Cancer drug a possible treatment for multiple sclerosis

February 21, 2013

(Medical Xpress)—A drug that is currently used for cancer can relieve and slow down the progression of the autoimmune disease multiple sclerosis (MS) in rats, according to a new study published in PLOS ONE. The discovery, which was made by researchers at Karolinska Institutet, might one day lead to better forms of treatment for patients with MS.

Multiple sclerosis is a disease in which the immune system attacks the spinal cord and brain, damaging nerve tissues to cause visual impairment, paralysis and other neurological disabilities. There are approximately 17,000 MS victims in Sweden, most of who develop the disease between the age of 20 and 40. The disease is currently incurable, and the treatments that are able to ameliorate the symptoms can have severe side effects.

"There is a particularly urgent need to find new, efficacious drugs with minimal adverse effects for patients with MS in the relapsing phase of the disease," says Assistant Professor Ingrid Nilsson at Karolinska Institute's Department of Medical Chemistry and Biophysics.

The disease is caused when white blood cells attack the . The CNS is normally protected by the blood-brain barrier, which governs what passes through the vascular walls. However, the inflammation that MS gives rise to causes the blood-brain barrier to become more permeable for to pass through.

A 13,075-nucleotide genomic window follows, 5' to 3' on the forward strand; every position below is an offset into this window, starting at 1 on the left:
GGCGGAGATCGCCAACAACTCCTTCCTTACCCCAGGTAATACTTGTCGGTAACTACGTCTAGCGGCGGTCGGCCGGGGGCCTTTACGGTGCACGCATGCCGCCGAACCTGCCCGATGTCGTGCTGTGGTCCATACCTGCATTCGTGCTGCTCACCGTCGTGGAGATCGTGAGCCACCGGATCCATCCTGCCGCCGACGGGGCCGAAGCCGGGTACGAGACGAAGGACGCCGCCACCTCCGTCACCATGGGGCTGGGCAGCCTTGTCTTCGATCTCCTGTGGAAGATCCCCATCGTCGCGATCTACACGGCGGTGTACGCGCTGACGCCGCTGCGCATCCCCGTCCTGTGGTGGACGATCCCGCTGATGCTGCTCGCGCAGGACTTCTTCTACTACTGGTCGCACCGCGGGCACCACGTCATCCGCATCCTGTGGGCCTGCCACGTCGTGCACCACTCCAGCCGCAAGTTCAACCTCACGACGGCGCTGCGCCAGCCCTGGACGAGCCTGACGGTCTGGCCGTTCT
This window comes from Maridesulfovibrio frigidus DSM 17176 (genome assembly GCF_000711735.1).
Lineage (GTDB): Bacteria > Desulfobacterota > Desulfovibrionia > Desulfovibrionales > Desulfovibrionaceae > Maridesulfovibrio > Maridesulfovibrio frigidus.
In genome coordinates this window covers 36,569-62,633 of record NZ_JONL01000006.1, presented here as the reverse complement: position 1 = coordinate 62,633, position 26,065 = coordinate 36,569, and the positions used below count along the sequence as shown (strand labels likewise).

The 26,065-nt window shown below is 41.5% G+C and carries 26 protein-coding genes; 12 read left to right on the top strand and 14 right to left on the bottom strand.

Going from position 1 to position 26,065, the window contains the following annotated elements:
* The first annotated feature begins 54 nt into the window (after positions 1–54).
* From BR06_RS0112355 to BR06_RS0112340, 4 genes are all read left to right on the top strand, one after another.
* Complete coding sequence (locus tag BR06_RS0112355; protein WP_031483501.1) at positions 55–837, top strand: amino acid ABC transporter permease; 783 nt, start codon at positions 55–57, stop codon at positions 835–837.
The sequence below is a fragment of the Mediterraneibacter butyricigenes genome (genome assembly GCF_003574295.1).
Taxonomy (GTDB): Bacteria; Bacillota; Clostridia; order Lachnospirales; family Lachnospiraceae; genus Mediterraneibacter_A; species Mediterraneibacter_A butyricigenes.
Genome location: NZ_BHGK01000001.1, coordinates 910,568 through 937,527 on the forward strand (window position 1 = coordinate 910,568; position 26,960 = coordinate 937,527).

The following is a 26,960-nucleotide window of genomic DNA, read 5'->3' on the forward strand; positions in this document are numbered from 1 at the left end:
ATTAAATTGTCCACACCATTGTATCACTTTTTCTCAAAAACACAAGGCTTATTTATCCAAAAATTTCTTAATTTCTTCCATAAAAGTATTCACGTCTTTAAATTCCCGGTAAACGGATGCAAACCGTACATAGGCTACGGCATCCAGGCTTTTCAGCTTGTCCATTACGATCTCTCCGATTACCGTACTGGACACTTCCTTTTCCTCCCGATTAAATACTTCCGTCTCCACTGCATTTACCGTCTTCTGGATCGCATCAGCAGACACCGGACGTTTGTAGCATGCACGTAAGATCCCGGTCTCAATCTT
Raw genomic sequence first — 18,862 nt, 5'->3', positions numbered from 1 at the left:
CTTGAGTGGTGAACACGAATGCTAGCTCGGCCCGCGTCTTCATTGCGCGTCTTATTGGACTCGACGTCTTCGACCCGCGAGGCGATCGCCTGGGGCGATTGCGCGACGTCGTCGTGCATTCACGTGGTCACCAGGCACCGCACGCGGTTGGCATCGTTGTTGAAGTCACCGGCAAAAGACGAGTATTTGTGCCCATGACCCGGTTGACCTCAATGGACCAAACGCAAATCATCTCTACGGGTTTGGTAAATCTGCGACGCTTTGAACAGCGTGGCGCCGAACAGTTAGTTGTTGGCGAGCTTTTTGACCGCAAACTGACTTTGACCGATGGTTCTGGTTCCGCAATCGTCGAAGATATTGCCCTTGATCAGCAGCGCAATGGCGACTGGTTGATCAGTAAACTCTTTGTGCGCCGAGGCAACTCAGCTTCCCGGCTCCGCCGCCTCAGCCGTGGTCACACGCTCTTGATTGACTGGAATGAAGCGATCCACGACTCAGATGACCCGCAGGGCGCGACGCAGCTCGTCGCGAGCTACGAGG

In this present study, the research team examined the possibility of influencing the neurological symptoms by sealing the blood-brain barrier. This they did using a common rat model in which the is stimulated by an endogenous protein in the nerve tissue that triggers an autoimmune reaction, whereby white blood cells attack the protein in the CNS to create symptoms in the rat similar to those of human MS. The rats were then treated with (Gleevec®), a drug used for treating certain kinds of cancer and previously shown to reduce blood-brain barrier leakiness.

"Administering imatinib enabled us to slow down the progress of the disease and ameliorate neurological symptoms by preventing the influx of white blood cells from the blood into the ," says Dr Nilsson.

The treatment with imatinib also suppressed the autoimmune reaction and reduced the number of leaking through the blood-brain barrier. Since the drug is already used for cancer patients, a clinical study of the treatment could be conducted on MS patients in the near future.

"The treatment proved effective even when administered to animals that had already developed symptoms, which is very important in terms of its use in patients with multiple sclerosis," says Dr Nilsson.

Explore further: Receptor may hold key to multiple sclerosis treatment

More information: Imatinib ameliorates neuroinflammation in a rat model of multiple sclerosis by enhancing blood-brain barrier integrity and by modulating the peripheral immune response, PLOS ONE, online 20 February, 2013

Related Stories

Receptor may hold key to multiple sclerosis treatment